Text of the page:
Drop These 10 Wine Facts to Look Like a Pro This Holiday Season
Wine and the holiday season go hand in hand—though knowing a thing or two about what you’re drinking not only creates a more informed drinking experience, it also gives you serious street cred amongst friends and colleagues.
This week, we’re sharing 10 go-to wine facts to keep on hand to look like a pro this holiday season. From grape variety trivia to producer history, keep these ten facts in your back pocket for when the conversation goes dry. You’ll look like a badass and also likely strike up some interesting conversation along the way!
1. Cabernet Sauvignon is the most planted grape variety in the world.
It’s true – with over 340,000 hectares (840,000 acres) planted across the globe, Cabernet Sauvignon clocks in as the world’s most planted grape variety, followed by Merlot at 266,000 hectares (657,300 acres).
2. Veuve Clicquot is named after the famous widow, Madame Clicquot, the first woman to ever run a Champagne house. She is also credited with creating the first vintage Champagne, as well as a number of other major breakthroughs!
To say that Madame Clicquot was a force would be a serious understatement. Not only was she the first woman to run a Champagne house, she’s credited with crafting the first vintage Champagne (1810), as well as nailing down the riddling process to clarify the wines six years later.
3. Although Malbec is synonymous with Argentina today, the grape actually finds its origins in South West France.
Malbec and Mendoza go hand in hand today, though the grape originally hails from South West France, located not too far from Bordeaux. Bonus fact: In France, the grape is referred to as Cot (pronounced ‘koh’), not Malbec.
4. Not all Riesling is sweet – in fact, most of it is dry, and checking a bottle’s ABV is a pretty solid way to figure out what’s inside the bottle
Despite the stereotypes, the majority of Riesling is actually vinified bone dry. Bottles with an ABV of 12% or higher are almost guaranteed to be dry, whereas those with 10% or lower ABV are bound to have some residual sugar in them.
5. All red wines from Rioja with a Crianza, Reserva, or Gran Reserva labeling must age for a minimum of one year in oak.
Generic Rioja without any designation is not required to be aged in oak, though according to the governing board, all wines with the above designations must spend at least one year in wood (and one year in bottle) prior to aging. Full-bodied red lovers, these wines are for you!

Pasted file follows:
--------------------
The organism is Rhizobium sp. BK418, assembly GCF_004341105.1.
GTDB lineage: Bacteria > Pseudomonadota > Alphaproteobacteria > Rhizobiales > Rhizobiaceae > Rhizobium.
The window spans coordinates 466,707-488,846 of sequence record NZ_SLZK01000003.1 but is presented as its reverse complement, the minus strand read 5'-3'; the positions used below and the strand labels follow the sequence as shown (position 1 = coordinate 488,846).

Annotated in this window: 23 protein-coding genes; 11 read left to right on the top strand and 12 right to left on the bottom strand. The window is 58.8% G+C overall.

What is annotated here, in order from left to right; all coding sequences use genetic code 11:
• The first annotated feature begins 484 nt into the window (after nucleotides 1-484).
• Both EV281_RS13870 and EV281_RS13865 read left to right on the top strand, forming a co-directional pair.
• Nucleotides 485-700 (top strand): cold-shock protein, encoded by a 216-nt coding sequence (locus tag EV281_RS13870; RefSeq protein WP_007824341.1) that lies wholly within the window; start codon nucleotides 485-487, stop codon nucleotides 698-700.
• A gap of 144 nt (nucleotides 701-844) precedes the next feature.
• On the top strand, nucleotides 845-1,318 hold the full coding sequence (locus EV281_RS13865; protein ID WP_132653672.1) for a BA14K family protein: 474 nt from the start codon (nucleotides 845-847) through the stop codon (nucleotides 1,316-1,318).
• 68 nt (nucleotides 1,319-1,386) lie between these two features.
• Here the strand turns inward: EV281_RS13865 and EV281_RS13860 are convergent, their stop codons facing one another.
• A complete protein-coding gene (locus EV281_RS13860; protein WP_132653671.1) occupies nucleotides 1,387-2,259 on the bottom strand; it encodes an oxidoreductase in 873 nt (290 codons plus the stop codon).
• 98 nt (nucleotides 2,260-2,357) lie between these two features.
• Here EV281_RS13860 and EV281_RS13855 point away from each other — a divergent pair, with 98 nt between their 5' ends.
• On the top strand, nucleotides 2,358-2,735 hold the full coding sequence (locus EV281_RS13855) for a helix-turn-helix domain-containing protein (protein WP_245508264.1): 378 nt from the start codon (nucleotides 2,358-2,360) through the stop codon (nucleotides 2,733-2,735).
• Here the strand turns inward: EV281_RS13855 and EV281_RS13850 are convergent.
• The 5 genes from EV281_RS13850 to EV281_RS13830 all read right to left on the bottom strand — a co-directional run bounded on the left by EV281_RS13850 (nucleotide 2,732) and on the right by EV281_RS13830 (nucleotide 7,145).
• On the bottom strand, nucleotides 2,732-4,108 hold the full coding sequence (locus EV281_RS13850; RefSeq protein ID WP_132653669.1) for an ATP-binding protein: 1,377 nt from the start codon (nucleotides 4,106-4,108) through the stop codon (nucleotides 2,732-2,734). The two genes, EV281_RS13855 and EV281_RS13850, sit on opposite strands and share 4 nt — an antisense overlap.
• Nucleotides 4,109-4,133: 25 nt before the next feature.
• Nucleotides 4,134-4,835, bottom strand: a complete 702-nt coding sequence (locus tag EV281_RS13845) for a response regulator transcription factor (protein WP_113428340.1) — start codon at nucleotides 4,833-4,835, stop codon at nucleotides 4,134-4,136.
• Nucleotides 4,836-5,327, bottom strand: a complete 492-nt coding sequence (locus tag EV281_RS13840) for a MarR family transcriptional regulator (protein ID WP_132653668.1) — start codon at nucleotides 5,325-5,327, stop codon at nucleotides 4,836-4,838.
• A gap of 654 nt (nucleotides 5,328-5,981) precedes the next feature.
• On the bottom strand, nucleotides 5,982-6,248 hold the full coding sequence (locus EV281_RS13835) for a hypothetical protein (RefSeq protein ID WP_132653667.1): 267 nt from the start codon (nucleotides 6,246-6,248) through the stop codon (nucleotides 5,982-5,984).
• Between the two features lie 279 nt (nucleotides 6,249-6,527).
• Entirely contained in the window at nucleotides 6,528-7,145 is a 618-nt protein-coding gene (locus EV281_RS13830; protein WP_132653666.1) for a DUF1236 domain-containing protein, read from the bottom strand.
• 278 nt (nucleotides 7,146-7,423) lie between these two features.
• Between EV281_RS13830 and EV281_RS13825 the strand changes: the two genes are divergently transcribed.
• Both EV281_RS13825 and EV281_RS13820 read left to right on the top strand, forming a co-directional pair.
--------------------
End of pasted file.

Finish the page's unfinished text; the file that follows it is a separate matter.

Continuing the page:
6. All (white) Sancerre is Sauvignon Blanc, though not all Sauvignon Blanc is Sancerre.
Think of it like how all squares are rectangles but not all rectangles are squares. According to AOC regulations, all white wines labeled Sancerre must be vinified from 100% Sauvignon Blanc, though wines made from 100% Sauvignon Blanc wines are crafted all across the globe.
7. Rosé is produced via directly pressing juice from red grapes or via the ‘saignée’ method, which involves “bleeding off” a portion of juice from fermenting red wine.
Don’t worry, ‘bleeding off’ is not nearly as violent as it sounds! In short, the saignée method is used to concentrate the currently fermenting red wine, and the ‘bled off’ juice is bottled as rosé. Bonus fact: The only region in the world that allows for the mixing of still red and white wine to make rosé is Champagne!
8. Chardonnay is frequently deemed as a “chameleon” grape, thanks to its relatively neutral flavor profile.
Prior to any form of vinification or aging, the juice pressed from Chardonnay is actually quite neutral tasting. Because of this, wines produced from the grape can be extremely reflective of the place they come (when produced at the right hands, of course), as well as are very sensitive to the winemaking choices (oak vinification / aging, lees contact, etc.) imparted on them.
9, Pinot Noir gets its name from the French words for “pine” and “black.”
It’s true! Pinot is the word for pine, which pays homage to the pine cone shape in which the grape clusters grow, and noir is black, which refers to the color of the grapes’ skins.
10. Tenuta San Guido is credited with creating the first ever Super Tuscan, Sassicaia, in the Bolgheri region of Tuscany.
Inspired by the great blends of Bordeaux, Tenuta San Guido commercially produced its first ‘Super Tuscan’ back in 1968, ultimately releasing it to the market in 1971. Shortly after, Marchesi Antinori’s Tignanello followed.